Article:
They should first of all read, as well as absorb what they read, by reading between the lines, separating what is stated to what they feel is not said, what the party in government's record is over the long haul, differences that can be nuanced or untruthful, voters must educate themselves before even contemplating voting for any particular party & never ever be a slavish supporter of any party.
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By ingliz
#15006766
The latest YouGov poll has found that 61% of those who would vote in a second referendum would vote to Remain in the European Union.

The survey for KIS Finance found that between the choice of Theresa May's Brexit deal or remaining in the EU, 61% of those who confirmed they would vote stated they wanted the UK to stay in the European Union.

When a no-deal scenario is added into the mix, 53% of people would vote to Remain, while 34% would vote for no-deal, and just 12% would vote for Theresa May's deal.


:|
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By Nonsense
#15006776
ingliz wrote:The latest YouGov poll has found that 61% of those who would vote in a second referendum would vote to Remain in the European Union.

The survey for KIS Finance found that between the choice of Theresa May's Brexit deal or remaining in the EU, 61% of those who confirmed they would vote stated they wanted the UK to stay in the European Union.

When a no-deal scenario is added into the mix, 53% of people would vote to Remain, while 34% would vote for no-deal, and just 12% would vote for Theresa May's deal.:|


Nonsense-

First of all ingliz, polls, like any other method of prediction are not a scientific excercise, more often than not, they get it wrong, a bit like an immortal chimpanzee being given a piano to play with, for billions of years only 'noise' eminates, until one point in time,a dazzling bravura performance is performed.

The only polls mattering are the real ones & we had one in 2016.
'Remainers' think that things have changed since then, so the argument goes, people should have the opportunity to express their opinions again.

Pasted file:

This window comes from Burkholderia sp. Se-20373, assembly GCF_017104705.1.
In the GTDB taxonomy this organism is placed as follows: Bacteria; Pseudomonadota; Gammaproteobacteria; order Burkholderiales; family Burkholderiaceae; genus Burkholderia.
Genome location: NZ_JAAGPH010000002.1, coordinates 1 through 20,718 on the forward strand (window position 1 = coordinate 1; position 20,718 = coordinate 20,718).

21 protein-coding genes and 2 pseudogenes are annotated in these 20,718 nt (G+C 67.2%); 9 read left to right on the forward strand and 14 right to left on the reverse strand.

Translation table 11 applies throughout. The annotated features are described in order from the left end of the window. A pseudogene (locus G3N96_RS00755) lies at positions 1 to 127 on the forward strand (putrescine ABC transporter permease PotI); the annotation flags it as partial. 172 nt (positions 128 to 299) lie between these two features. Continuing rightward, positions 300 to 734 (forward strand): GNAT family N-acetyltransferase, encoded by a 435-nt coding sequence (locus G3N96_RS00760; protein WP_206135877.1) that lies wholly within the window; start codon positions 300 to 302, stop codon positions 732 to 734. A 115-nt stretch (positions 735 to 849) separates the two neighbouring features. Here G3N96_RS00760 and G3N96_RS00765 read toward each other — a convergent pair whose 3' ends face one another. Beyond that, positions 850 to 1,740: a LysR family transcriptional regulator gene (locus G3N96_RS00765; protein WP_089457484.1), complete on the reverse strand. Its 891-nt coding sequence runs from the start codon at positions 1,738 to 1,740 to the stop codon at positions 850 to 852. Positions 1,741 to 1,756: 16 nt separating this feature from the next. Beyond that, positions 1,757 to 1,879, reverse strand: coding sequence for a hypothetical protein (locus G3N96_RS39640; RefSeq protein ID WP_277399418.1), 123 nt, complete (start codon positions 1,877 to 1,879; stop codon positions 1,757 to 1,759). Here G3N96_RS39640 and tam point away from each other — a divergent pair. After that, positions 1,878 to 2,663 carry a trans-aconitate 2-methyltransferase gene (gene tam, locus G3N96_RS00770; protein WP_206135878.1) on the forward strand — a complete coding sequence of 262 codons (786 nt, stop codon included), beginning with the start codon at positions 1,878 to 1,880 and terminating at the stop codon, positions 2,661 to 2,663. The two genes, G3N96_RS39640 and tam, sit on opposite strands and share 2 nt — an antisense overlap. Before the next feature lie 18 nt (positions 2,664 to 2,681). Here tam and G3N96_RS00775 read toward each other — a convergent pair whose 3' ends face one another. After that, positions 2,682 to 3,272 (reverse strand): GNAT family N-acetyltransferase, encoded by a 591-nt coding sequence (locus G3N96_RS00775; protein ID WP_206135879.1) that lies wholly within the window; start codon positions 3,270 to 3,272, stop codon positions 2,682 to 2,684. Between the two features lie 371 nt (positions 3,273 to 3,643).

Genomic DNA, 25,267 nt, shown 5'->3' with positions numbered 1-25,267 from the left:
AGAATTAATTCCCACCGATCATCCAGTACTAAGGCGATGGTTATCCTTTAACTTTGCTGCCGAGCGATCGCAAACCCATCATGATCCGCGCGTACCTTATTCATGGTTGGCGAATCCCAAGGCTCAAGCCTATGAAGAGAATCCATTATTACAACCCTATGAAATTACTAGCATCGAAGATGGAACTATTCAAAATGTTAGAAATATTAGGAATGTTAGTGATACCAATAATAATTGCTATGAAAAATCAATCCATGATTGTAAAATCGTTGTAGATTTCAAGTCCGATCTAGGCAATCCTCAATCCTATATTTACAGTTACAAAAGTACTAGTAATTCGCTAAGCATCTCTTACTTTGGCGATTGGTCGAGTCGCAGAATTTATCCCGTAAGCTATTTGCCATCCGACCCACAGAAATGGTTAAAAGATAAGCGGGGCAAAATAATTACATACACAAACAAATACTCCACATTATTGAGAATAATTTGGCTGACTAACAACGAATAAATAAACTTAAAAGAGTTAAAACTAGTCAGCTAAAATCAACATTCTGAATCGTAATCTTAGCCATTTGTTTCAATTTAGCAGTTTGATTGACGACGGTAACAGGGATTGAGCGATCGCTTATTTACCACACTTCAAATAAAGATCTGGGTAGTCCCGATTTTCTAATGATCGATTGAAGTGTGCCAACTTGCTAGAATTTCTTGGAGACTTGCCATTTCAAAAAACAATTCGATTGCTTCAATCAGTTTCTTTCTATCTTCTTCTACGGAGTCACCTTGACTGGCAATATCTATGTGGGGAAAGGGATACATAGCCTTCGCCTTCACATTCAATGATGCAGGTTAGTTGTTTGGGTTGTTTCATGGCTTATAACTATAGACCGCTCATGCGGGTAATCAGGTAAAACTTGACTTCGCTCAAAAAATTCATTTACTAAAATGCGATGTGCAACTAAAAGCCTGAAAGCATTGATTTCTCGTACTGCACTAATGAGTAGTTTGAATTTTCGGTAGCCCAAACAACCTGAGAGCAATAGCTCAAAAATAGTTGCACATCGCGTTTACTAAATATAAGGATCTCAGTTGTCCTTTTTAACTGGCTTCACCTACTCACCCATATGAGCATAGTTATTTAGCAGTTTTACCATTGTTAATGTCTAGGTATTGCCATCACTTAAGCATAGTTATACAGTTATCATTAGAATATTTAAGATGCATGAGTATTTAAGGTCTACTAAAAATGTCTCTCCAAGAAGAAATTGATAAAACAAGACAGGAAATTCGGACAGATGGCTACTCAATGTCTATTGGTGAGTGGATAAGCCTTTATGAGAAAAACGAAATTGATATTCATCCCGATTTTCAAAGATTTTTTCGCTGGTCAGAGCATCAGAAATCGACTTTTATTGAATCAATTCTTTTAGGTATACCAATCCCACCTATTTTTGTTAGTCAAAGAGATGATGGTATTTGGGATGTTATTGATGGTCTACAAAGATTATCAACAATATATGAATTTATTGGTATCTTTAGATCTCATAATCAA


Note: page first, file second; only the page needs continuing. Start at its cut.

Whilst they are entitled to change their opinions, they cannot change the original ballot result which must be implemented no matter what the cost.

The issue is greater than BREXIT, 'Remainers' are undemocratic & it's dishonest of them to claim another 'democratic' referendum when denying the 2016 referendum result that doesn't match their views.
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By ingliz
#15006872
Nonsense wrote:must be implemented no matter what the cost.

:lol:
By snapdragon
#15006902
From what I can gather from reading online comments from various sources, an awful lot of remainers intend to vote Labour, which worries me a bit.

I don't look on this election as being anything to do with domestic policy, which, let's face it, it isn't.

The issue is greater than BREXIT, 'Remainers' are undemocratic & it's dishonest of them to claim another 'democratic' referendum when denying the 2016 referendum result that doesn't match their views.


There 's nothing undemocratic in giving people a chance to change their minds.


Especially as not one person voted to leave the EU for the shit shambles we're getting.

It was all supposed to be sunny uplands and easy deals.
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By JohnRawls
#15006909
snapdragon wrote:From what I can gather from reading online comments from various sources, an awful lot of remainers intend to vote Labour, which worries me a bit.

I don't look on this election as being anything to do with domestic policy, which, let's face it, it isn't.



There 's nothing undemocratic in giving people a chance to change their minds.


Especially as not one person voted to leave the EU for the shit shambles we're getting.

It was all supposed to be sunny uplands and easy deals.


UK politics at this point are in shambles. Tories are Brexiters although they don't really believe in the idea as a whole besides the 1/3 of pure Brexiters in their party. Teresa May is a tough leader who has no real support. Labour is 70-80% pro-remain while the party leader is pro-Brexit for ages and has no balls to change his opinion/does it for political gain. The voters are voting across party lines Tory/Labour because they think the rest of the parties are irrelevant. Lib dems and hardcore Brexit parties are sidelined while i think realistically being the only way forward at this point.
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By Potemkin
#15006937
snapdragon wrote:From what I can gather from reading online comments from various sources, an awful lot of remainers intend to vote Labour, which worries me a bit.

I don't look on this election as being anything to do with domestic policy, which, let's face it, it isn't.

A confluence of fortuitous circumstances seems to be conspiring to make Corbyn PM. Jeremy Corbyn - the Bran Stark of British politics. Lol. :lol: